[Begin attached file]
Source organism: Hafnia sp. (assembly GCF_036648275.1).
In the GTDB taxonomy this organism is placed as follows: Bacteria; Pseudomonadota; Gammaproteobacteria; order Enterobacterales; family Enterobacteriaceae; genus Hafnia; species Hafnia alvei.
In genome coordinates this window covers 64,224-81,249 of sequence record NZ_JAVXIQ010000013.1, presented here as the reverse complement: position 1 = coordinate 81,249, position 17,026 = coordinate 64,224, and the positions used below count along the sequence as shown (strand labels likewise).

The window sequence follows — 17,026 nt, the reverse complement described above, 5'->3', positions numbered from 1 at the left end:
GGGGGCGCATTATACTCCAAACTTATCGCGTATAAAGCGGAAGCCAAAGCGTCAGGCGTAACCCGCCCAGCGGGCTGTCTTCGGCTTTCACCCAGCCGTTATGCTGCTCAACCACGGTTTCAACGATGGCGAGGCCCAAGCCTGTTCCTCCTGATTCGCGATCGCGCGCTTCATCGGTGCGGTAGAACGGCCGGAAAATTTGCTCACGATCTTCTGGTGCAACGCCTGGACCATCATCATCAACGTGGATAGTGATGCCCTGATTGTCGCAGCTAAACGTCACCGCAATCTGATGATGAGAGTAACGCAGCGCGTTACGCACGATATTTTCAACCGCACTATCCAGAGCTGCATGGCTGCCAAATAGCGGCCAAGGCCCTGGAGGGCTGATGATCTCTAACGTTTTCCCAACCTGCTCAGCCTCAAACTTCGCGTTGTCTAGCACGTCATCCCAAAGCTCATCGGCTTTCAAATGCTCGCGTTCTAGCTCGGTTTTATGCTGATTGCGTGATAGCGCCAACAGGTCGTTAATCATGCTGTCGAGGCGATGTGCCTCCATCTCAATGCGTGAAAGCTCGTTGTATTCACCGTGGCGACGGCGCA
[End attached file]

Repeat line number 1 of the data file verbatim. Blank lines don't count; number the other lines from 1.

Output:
Source organism: Hafnia sp. (assembly GCF_036648275.1).